To accommodate inbreeding requires 3 additional parameters: (i) the complete inbreeding depression:
(ii) the dominance variance among homozygotes:
and (iii) the covariance between additive and dominance effects among homozy-gotes:
It is convenient to work with the p2arameter 6= which is a second moment. The symbol &dquo;&dquo;’&dquo; is a reminder that the associated parameter refers to 1 locus.
When there are n loci, parameters of interest, say v, the single locus in v ms f= a(8faf2la,, , Qa, du6, 2, 7.2 or -2a2 bi )a - &dquo;summed&dquo;mo.eT llooccii.. All n avector of inbreeding depression which is defined as a list of E6for loci 1, 2, ... , n, is or 6 2 = 62 _ U2 6*o very useful. Among the parameters, we have the dependancies u6uand The parameters v describe a hypothetical population of infinite size undergoing random mating and inlinkage equilibrium. This population is sometimes referred to as the base population, but we find this usage misleading. In the spirit of Bulmer (1971), let us introduce segregation effects defined as from mid-parent values. In fact, both additive and dominance effects have mid-parents values, as will be seen later. Now we can define v as parameters that determine the stochastic properties of segregation effects for an observed sample of animals from a known pedigree. Whether or not these segregation effects are representative of some ancestral population (perhaps several generations old) is, of course, questionable. Indeed, ancestral effects associated with a sample of animals can be treated as fixed (Graser et al, 1987) and, hence, segregation effects and estimates of v can be far removed from the ancestral base. This interpretation is robust under selection, with the added assumption that linkage disequilibrium in one generation influences the next generation only through the mid-parent values. Our assumption need only be approximately correct over a few generations (perhaps far removed from the base). It is important to point out that these views are definitional and no method of
estimating v (free of selection bias) has been proposed as yet.
The disruptive forces of genetic drift on our usage of v are probably of negligible importance; a small population is just another repetition of a fixed pedigree sampled from the base population.
Infinite loci
It is feasible to define an infinitesimal model with dominance (Fisher, 1918). When there is directional dominance, we might observe I1U6going to infinity or d going to zero (Robertson and Hill, 1983). However, it is our belief that this problem is characteristic of particular infinitesimal models, not all infinitesimal models. To show this, we have constructed a counter example.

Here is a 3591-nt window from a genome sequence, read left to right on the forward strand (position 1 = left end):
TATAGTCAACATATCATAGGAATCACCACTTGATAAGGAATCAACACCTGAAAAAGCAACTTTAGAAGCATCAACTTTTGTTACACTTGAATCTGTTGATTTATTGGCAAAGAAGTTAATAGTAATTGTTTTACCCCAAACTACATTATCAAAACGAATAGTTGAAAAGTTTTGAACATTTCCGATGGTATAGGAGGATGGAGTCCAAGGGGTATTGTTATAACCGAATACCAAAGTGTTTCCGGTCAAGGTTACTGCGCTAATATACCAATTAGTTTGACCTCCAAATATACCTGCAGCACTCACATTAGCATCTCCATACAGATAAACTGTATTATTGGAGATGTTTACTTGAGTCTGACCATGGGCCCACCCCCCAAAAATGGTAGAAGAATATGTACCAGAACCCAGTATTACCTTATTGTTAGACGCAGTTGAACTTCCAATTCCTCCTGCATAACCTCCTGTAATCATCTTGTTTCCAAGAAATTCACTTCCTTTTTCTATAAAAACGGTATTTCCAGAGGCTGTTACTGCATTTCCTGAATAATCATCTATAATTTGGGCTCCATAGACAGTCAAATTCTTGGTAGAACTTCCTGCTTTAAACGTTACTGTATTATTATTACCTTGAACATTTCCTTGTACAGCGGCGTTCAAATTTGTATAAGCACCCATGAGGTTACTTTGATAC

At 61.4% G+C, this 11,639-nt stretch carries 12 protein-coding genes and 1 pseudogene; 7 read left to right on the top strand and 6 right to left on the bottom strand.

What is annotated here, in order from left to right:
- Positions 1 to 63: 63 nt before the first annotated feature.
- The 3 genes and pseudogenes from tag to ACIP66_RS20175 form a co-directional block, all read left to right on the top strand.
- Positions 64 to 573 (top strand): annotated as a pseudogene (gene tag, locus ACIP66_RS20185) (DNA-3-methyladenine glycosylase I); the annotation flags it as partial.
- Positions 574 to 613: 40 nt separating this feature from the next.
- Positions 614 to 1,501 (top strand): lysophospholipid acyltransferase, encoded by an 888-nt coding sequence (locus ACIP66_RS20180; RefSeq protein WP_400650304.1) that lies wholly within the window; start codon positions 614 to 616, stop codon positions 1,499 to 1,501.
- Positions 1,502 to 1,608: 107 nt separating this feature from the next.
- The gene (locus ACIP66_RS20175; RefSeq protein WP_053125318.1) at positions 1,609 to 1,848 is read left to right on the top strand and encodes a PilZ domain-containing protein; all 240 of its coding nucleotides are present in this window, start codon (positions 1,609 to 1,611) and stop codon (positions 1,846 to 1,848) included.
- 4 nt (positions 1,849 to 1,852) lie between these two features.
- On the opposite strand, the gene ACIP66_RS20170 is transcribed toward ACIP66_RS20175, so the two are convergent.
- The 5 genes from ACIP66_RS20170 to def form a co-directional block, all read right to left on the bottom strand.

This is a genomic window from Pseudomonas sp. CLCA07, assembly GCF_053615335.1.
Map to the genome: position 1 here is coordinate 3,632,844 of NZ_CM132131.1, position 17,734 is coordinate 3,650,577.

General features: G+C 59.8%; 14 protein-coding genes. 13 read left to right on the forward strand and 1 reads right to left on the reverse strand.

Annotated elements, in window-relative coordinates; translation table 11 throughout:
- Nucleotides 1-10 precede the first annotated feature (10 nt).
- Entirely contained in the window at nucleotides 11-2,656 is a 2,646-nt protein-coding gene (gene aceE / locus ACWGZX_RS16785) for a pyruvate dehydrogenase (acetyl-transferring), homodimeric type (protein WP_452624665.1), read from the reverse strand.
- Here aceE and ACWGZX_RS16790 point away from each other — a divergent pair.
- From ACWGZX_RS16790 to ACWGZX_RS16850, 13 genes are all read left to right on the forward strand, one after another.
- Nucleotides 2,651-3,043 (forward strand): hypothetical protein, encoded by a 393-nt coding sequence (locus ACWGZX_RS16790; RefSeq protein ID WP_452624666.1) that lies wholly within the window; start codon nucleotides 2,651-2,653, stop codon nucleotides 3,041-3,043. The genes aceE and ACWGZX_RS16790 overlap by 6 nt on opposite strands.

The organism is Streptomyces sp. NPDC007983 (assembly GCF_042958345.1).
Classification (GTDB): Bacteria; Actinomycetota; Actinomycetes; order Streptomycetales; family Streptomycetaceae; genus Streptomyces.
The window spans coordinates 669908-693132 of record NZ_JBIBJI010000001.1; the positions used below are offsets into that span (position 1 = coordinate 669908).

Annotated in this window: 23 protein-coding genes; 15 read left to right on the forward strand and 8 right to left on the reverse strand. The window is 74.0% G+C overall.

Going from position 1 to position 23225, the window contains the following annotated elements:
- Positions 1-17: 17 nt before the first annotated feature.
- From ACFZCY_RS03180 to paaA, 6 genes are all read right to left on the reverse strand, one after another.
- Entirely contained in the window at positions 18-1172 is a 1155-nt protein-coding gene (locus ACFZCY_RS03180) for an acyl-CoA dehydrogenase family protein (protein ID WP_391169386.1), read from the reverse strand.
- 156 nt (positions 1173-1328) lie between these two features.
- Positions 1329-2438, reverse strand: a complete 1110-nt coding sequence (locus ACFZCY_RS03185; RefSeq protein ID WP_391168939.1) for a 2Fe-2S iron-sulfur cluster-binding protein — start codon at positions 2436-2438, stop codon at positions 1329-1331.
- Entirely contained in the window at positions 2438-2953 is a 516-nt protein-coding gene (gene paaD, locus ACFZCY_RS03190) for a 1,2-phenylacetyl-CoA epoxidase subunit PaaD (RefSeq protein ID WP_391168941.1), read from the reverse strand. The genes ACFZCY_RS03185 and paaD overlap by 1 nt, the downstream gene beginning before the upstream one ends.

Because o2,, 2,a a2, a6 and U6are formal sums, it is necessary (but not sufficient) for the contributions from single loci to be of the order where n is the number of loci; ie, if the limit of v is finite. Whereas, it might seem reasonable to require location effects like U6to approach 0 at a rate of this is not necessary and it may result in infinite inbreeding depression.
Now let us imagine an infinite number of loci, each with 4 possible alleles, that could be sampled with equal likelihood. Assuming that the dominance deviations for each locus are as given in Table I, these deviations are consistent with constraints (2). In this example it is possible to use any additive effects also consistent with where proportional to For a particular locus, the depression and dominance variances are: 6U = -1/(2n); = )12/(4n+ 3/(8n);
+ 1/(2n). Summed over n loci these 6u = -1/2; 1/(4n) + 3/8; 1/(4n) + 1/2. Letting n drift to infinity gives the following non-trivial parameters: 6u = -1/2; = 3/8; = 1/2. This provides our counter example. There does not not seem to be an analogous example involving only two alleles. the biallelic situation is uninteresting because it implies a simngguulaarrlittyy: Uab - uau8’ >
The above demonstration may seem artificial because it is spoiled by global changes in gene frequency (WG Hill, 1988, personal communication). However, we can construct other more elaborate counter examples. For instance, let loci vary in their contribution to the parameters. Let there be infinite loci indexed 1, 2, ... , n,
where 0, and there is no directional dominance; ie, u6 = 0. Among the partial sum of n loci, we can take approximately n1/2 indexed 1, 4, ... , k2,